By Bruce Levine–
CHICAGO (CBS) — Outfielder Avisail Garcia has been one of the stories for the struggling White Sox in 2017. The 26-year-old Garcia has transformed his game and approach in a stunning turn of event following a lackluster, underperforming first three-plus seasons in Chicago.
With the organization in full rebuild mode, the White Sox front office is willing to listen to offers for just about nay player other than shortstop Tim Anderson or left-hander Carlos Rodon. Garcia is under club control through 2019, with salary arbitration awaiting the next two seasons.
Garcia has had a fantastic first two-and-a-half months to the season, as he leads the American League with a .339 batting average to go with 10 homers, 48 RBIs and a .934 OPS entering play Thursday. Many still believe Garcia needs to prove his worth for an entire season, but there’s no doubting that he has a continuity to his game that didn’t exist the past few seasons. Much has been made of Garcia’s weight loss. Initially, it was reported that he had lost 18 pounds from the fall of 2016 until spring training.
The truth is that Garcia had actually dropped 25 pounds from 2015 to 2016. What changed for him since the end of the 2016 season is that he’s redistributed his body muscle and strengthened his core. It’s led to a start that has him in line to be an All-Star.
Garcia has also cut down on his mental mistakes, always hustling out of the batter’s box, taking the extra base when it’s there and being in better defensive positioning.
“At age 26, you want to see the maturation of a player like Avi,” White Sox hitting coach Todd Steverson said. “He is now able to have more of an all-around approach to his game — baserunning, outfield play, hitting, strategy of the game. All of that is starting to happen. He is getting a lot better in the questions he is asking and the preparation he is doing before the game. We see that from him all the way around. He seems very committed to being a good ballplayer in general.”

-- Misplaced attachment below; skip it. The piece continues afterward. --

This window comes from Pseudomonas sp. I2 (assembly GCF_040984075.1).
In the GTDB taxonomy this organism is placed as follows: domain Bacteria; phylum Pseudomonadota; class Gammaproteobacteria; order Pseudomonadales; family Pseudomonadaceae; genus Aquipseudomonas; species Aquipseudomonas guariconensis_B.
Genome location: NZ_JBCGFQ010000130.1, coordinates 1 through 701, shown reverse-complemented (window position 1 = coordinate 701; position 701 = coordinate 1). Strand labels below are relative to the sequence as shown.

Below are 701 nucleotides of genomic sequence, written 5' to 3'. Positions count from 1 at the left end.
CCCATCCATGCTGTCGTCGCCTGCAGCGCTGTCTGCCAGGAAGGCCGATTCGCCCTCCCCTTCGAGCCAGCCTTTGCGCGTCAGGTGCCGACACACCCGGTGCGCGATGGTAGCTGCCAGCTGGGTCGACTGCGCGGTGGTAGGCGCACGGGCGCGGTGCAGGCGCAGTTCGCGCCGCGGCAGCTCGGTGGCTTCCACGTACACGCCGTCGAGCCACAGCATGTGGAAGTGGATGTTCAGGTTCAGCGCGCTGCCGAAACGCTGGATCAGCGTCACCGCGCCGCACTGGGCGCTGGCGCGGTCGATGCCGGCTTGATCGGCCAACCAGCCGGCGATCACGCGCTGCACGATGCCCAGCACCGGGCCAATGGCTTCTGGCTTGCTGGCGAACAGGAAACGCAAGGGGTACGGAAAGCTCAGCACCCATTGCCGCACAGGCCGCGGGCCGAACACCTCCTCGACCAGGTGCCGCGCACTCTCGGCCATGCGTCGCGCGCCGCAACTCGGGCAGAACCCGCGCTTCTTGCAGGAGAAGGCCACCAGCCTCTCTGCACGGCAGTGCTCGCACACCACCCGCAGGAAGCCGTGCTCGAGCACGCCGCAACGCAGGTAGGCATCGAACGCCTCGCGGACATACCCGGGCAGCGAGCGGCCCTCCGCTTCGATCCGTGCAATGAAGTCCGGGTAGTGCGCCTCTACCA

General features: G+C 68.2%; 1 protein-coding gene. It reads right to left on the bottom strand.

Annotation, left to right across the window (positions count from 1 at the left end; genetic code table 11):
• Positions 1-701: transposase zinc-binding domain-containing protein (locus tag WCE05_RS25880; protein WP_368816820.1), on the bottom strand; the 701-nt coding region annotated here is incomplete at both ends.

Garcia’s future with the White Sox isn’t clear cut for general manager Rick Hahn and the rest of the front office. The $3 million he’s making in 2017 is minimal for the great return he’s providing.
“Avi has been able to see some inconsistencies in his game and adjust this season,” Steverson said. “‘I can do this all the time’ is the mentality we have seen from him. We saw it with men in scoring position last season. We are now watching him take it to his every at-bat approach.”
Bruce Levine covers the Cubs and White Sox for 670 The Score and CBSChicago.com. Follow him on Twitter @MLBBruceLevine.